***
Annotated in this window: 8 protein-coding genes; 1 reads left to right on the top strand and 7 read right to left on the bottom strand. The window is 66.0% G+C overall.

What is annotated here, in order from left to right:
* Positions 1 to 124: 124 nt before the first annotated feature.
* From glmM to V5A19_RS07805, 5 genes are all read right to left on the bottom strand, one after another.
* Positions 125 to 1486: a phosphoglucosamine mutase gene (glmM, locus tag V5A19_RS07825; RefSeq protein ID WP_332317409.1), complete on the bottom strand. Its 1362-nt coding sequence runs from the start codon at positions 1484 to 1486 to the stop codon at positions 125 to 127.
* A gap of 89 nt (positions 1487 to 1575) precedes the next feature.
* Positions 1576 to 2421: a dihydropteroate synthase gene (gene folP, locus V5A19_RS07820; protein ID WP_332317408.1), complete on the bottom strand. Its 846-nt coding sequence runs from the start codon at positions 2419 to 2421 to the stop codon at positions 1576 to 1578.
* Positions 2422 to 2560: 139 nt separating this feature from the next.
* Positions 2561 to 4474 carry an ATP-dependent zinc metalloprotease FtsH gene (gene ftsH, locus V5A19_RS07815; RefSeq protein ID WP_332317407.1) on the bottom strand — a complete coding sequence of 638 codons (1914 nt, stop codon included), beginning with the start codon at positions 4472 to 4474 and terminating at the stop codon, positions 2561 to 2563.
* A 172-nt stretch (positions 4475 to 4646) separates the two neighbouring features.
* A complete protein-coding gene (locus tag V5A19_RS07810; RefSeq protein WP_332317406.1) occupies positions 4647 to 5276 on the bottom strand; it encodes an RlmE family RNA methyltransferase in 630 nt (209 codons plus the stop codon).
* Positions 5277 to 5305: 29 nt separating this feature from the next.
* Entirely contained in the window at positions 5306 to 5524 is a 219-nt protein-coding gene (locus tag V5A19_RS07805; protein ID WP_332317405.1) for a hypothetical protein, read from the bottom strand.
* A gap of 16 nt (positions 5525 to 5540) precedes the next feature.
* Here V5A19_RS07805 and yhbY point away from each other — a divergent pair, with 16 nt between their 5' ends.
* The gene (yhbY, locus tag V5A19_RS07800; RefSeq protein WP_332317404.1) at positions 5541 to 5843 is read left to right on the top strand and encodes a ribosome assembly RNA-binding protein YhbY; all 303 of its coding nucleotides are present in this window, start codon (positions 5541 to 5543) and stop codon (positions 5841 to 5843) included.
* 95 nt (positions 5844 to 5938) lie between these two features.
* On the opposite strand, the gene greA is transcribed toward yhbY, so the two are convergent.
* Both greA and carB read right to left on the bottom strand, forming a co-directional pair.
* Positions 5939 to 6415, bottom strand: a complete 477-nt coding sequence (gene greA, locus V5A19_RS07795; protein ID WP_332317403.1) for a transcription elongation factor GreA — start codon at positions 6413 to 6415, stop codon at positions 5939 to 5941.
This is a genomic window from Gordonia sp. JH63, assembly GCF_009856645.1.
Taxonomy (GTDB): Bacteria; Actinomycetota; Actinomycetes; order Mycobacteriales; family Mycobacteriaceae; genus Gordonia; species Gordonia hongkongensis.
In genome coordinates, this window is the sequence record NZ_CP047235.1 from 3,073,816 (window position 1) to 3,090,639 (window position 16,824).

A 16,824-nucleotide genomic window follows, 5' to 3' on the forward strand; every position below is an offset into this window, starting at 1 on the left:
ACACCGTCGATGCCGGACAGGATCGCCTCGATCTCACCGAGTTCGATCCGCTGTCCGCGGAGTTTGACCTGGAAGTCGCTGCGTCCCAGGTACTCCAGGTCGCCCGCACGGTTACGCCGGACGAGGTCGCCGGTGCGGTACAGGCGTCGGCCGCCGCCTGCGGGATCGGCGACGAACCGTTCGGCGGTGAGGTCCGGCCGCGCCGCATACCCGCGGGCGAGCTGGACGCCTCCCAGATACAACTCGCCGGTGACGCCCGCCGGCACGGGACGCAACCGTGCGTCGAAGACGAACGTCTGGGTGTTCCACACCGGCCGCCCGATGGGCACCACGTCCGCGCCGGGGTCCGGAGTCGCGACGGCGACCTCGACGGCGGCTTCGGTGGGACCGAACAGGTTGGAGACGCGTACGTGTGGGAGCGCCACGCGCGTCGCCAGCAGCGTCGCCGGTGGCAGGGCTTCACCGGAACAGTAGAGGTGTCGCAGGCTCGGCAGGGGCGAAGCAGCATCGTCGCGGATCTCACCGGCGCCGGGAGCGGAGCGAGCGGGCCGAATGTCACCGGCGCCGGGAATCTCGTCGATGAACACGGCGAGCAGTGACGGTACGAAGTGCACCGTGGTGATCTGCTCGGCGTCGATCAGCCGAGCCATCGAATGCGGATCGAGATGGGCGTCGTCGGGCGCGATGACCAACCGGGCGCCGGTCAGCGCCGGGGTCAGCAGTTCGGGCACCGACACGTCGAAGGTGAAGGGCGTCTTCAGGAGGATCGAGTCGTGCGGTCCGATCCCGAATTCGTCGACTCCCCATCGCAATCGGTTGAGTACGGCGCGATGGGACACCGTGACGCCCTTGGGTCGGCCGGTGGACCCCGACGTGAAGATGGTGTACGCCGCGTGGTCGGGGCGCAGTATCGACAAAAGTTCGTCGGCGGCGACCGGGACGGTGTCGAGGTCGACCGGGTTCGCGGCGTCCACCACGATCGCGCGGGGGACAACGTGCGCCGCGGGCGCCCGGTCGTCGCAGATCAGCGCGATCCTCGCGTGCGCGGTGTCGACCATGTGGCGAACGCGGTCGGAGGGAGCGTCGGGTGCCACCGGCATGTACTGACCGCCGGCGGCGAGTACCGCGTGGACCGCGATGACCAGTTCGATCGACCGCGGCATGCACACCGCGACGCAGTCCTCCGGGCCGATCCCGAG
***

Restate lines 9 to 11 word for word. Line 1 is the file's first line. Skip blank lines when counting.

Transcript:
* Positions 2561 to 4474 carry an ATP-dependent zinc metalloprotease FtsH gene (gene ftsH, locus V5A19_RS07815; RefSeq protein ID WP_332317407.1) on the bottom strand — a complete coding sequence of 638 codons (1914 nt, stop codon included), beginning with the start codon at positions 4472 to 4474 and terminating at the stop codon, positions 2561 to 2563.
* A 172-nt stretch (positions 4475 to 4646) separates the two neighbouring features.
* A complete protein-coding gene (locus tag V5A19_RS07810; RefSeq protein WP_332317406.1) occupies positions 4647 to 5276 on the bottom strand; it encodes an RlmE family RNA methyltransferase in 630 nt (209 codons plus the stop codon).